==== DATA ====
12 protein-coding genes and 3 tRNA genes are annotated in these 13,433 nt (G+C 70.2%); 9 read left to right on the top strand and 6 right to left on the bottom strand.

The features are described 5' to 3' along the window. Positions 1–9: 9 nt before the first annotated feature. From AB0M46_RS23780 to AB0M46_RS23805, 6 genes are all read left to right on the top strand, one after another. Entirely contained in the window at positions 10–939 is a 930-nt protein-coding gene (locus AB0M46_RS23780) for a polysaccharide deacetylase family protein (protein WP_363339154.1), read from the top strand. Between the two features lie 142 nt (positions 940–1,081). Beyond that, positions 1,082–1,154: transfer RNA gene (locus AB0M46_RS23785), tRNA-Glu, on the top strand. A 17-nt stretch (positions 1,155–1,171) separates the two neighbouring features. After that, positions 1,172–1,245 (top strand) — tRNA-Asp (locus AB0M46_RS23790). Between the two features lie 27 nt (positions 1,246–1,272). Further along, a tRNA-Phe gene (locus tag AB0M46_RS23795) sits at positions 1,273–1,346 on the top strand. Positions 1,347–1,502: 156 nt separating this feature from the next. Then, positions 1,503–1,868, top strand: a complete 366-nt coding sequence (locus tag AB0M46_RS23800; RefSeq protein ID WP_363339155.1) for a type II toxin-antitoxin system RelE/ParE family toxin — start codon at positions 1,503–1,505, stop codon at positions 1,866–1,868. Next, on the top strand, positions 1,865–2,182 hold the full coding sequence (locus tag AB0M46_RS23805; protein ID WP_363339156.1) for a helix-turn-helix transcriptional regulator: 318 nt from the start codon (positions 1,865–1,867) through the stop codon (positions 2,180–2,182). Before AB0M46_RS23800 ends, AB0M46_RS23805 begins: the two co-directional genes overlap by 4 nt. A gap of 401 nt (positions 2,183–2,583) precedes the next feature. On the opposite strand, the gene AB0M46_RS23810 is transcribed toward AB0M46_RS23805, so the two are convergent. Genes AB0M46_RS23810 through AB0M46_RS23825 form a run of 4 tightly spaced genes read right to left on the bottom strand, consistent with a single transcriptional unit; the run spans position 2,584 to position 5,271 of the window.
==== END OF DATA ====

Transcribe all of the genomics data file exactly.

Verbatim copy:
12 protein-coding genes and 3 tRNA genes are annotated in these 13,433 nt (G+C 70.2%); 9 read left to right on the top strand and 6 right to left on the bottom strand.

The features are described 5' to 3' along the window. Positions 1–9: 9 nt before the first annotated feature. From AB0M46_RS23780 to AB0M46_RS23805, 6 genes are all read left to right on the top strand, one after another. Entirely contained in the window at positions 10–939 is a 930-nt protein-coding gene (locus AB0M46_RS23780) for a polysaccharide deacetylase family protein (protein WP_363339154.1), read from the top strand. Between the two features lie 142 nt (positions 940–1,081). Beyond that, positions 1,082–1,154: transfer RNA gene (locus AB0M46_RS23785), tRNA-Glu, on the top strand. A 17-nt stretch (positions 1,155–1,171) separates the two neighbouring features. After that, positions 1,172–1,245 (top strand) — tRNA-Asp (locus AB0M46_RS23790). Between the two features lie 27 nt (positions 1,246–1,272). Further along, a tRNA-Phe gene (locus tag AB0M46_RS23795) sits at positions 1,273–1,346 on the top strand. Positions 1,347–1,502: 156 nt separating this feature from the next. Then, positions 1,503–1,868, top strand: a complete 366-nt coding sequence (locus tag AB0M46_RS23800; RefSeq protein ID WP_363339155.1) for a type II toxin-antitoxin system RelE/ParE family toxin — start codon at positions 1,503–1,505, stop codon at positions 1,866–1,868. Next, on the top strand, positions 1,865–2,182 hold the full coding sequence (locus tag AB0M46_RS23805; protein ID WP_363339156.1) for a helix-turn-helix transcriptional regulator: 318 nt from the start codon (positions 1,865–1,867) through the stop codon (positions 2,180–2,182). Before AB0M46_RS23800 ends, AB0M46_RS23805 begins: the two co-directional genes overlap by 4 nt. A gap of 401 nt (positions 2,183–2,583) precedes the next feature. On the opposite strand, the gene AB0M46_RS23810 is transcribed toward AB0M46_RS23805, so the two are convergent. Genes AB0M46_RS23810 through AB0M46_RS23825 form a run of 4 tightly spaced genes read right to left on the bottom strand, consistent with a single transcriptional unit; the run spans position 2,584 to position 5,271 of the window.